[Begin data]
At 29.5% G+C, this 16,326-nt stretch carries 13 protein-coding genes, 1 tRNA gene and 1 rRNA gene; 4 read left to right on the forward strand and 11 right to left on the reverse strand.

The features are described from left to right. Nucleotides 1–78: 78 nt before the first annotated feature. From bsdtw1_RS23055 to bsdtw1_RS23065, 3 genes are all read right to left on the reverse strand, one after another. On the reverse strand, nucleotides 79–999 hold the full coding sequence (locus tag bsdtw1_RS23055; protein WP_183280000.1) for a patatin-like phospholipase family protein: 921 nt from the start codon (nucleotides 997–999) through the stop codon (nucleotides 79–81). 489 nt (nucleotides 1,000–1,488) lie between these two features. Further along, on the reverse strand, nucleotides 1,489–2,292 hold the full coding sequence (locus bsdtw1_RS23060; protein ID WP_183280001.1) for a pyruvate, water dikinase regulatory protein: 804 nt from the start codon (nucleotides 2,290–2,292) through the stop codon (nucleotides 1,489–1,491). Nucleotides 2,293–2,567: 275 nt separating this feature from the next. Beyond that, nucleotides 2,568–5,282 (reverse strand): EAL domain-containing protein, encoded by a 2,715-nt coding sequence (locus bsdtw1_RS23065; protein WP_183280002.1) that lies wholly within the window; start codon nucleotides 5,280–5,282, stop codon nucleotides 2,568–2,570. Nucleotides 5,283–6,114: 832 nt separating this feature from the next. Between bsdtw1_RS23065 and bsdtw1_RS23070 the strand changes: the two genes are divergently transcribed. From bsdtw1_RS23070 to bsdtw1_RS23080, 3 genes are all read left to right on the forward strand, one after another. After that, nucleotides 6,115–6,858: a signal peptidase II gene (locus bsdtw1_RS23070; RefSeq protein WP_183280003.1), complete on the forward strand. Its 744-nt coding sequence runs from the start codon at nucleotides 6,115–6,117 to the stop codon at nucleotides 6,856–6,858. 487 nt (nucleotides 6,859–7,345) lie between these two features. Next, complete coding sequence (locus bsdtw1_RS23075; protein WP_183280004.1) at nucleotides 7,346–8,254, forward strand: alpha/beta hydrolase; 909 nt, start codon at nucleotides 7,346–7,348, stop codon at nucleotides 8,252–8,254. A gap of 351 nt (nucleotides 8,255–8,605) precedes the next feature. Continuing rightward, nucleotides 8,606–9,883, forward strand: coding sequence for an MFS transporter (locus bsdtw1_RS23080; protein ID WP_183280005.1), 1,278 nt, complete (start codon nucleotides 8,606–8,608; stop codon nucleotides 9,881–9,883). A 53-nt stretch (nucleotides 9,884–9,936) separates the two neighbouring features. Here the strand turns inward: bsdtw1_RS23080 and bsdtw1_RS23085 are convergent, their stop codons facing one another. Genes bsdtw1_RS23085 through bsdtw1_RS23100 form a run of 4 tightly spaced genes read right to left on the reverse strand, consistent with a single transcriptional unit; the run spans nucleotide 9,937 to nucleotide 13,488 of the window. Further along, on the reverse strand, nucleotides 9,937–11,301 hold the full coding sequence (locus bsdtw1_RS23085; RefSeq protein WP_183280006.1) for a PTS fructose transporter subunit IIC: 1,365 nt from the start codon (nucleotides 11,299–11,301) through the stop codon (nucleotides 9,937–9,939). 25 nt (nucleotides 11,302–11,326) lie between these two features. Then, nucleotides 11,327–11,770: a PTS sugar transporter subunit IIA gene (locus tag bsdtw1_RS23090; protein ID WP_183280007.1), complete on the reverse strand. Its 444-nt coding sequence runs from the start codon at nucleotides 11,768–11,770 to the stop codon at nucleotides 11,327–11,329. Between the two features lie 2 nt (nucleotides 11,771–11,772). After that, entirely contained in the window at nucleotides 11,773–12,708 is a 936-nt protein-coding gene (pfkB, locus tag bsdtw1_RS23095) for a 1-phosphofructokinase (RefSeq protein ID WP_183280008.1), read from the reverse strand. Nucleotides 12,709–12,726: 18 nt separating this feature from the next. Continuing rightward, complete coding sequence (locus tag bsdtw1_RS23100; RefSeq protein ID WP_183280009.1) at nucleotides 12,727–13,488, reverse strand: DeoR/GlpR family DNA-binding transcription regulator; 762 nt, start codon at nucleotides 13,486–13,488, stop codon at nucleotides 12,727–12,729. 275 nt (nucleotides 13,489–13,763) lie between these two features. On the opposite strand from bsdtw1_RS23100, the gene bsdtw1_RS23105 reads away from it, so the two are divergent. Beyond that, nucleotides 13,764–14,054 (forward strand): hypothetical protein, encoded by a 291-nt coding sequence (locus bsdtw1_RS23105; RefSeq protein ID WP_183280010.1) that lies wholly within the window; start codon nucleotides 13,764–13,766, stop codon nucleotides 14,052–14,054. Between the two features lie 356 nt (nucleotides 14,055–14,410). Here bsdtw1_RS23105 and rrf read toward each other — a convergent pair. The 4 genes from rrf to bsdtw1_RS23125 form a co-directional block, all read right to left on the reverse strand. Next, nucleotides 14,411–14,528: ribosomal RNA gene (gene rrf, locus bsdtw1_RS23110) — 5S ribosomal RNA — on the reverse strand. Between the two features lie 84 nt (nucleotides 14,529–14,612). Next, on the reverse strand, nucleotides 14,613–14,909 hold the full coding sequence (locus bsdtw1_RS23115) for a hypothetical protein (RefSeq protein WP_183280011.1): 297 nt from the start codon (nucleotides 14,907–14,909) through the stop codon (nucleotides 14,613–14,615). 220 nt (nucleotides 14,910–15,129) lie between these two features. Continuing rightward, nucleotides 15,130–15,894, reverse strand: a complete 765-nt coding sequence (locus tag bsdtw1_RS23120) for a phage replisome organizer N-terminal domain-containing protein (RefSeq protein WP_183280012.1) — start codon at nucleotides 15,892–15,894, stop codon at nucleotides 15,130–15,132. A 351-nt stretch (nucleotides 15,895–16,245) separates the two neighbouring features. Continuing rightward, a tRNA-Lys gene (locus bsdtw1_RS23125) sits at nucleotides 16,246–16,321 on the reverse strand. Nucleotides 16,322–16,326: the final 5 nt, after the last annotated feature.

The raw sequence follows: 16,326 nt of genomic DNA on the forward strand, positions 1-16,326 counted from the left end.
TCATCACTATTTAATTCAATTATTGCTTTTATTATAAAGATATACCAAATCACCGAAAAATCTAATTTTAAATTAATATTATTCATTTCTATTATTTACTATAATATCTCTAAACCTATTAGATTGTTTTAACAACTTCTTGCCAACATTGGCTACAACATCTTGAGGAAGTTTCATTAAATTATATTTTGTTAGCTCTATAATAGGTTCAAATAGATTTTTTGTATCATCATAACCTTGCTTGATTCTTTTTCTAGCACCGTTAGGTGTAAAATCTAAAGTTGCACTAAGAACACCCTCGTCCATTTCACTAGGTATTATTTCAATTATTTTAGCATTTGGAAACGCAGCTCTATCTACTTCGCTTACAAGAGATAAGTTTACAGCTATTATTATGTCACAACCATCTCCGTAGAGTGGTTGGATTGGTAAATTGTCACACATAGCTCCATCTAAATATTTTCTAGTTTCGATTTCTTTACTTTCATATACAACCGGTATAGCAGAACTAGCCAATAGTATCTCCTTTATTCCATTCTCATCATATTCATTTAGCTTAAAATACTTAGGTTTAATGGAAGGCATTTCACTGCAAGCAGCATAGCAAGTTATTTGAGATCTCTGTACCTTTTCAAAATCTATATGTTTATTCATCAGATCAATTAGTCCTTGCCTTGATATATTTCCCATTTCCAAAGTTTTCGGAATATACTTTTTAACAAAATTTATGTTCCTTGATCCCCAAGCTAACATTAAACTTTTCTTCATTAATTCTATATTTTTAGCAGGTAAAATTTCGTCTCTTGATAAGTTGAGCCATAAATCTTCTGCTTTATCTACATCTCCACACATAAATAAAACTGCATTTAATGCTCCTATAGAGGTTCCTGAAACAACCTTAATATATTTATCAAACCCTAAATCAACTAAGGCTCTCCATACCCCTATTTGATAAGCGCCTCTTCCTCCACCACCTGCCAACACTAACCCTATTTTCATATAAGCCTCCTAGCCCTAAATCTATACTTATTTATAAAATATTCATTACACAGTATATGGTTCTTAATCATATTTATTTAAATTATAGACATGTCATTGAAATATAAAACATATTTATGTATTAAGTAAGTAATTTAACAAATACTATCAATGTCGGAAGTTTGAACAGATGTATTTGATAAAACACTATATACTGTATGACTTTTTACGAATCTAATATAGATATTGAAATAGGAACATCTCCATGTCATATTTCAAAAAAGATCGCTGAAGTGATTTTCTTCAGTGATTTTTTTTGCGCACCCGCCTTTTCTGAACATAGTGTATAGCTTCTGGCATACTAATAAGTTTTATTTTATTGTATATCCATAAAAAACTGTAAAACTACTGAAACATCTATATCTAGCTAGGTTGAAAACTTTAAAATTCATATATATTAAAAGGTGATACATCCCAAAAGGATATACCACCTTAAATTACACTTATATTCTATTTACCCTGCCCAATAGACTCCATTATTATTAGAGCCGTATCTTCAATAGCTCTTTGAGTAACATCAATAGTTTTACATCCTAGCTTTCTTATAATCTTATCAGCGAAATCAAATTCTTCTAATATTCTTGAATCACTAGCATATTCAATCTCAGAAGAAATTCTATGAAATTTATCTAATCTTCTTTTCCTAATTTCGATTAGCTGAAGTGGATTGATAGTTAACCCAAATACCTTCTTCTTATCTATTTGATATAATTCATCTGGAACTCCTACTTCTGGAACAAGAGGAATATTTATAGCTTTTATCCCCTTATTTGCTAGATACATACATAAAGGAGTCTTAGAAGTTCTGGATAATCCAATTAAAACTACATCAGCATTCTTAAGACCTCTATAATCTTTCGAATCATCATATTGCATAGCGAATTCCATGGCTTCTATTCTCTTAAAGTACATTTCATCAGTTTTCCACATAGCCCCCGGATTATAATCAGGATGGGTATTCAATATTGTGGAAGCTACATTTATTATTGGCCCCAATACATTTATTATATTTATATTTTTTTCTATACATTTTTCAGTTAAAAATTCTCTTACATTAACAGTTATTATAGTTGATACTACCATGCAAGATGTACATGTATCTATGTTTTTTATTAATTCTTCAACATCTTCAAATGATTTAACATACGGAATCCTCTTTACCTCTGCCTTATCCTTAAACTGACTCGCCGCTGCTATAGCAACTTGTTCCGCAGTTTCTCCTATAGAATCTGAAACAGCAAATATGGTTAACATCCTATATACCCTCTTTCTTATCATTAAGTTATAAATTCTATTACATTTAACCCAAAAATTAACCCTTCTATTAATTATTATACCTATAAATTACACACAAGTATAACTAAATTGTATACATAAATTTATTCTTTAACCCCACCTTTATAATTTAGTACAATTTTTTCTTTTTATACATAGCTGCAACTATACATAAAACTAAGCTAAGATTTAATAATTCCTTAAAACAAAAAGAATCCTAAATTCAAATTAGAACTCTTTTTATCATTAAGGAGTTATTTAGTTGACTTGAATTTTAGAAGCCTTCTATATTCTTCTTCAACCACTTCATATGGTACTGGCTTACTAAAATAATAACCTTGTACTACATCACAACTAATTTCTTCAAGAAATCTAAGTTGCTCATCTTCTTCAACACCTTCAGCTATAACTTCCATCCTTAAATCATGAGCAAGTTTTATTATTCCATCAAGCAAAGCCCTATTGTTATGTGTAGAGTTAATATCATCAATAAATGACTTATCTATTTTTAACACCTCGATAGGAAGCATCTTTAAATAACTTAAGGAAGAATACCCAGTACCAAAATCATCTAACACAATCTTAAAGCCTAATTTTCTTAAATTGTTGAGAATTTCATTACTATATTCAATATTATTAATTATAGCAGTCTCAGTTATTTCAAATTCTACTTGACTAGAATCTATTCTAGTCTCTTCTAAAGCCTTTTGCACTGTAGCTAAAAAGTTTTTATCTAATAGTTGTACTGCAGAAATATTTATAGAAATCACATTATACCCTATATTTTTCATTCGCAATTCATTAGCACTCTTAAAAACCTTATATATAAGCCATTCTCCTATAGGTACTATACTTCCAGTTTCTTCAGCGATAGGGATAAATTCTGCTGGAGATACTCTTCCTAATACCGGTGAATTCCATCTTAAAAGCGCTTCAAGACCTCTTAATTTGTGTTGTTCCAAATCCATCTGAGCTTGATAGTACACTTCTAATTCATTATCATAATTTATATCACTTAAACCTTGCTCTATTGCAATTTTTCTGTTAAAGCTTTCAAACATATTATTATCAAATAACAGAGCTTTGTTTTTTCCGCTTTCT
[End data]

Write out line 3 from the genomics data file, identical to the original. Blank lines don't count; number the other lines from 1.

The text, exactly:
The raw sequence follows: 16,326 nt of genomic DNA on the forward strand, positions 1-16,326 counted from the left end.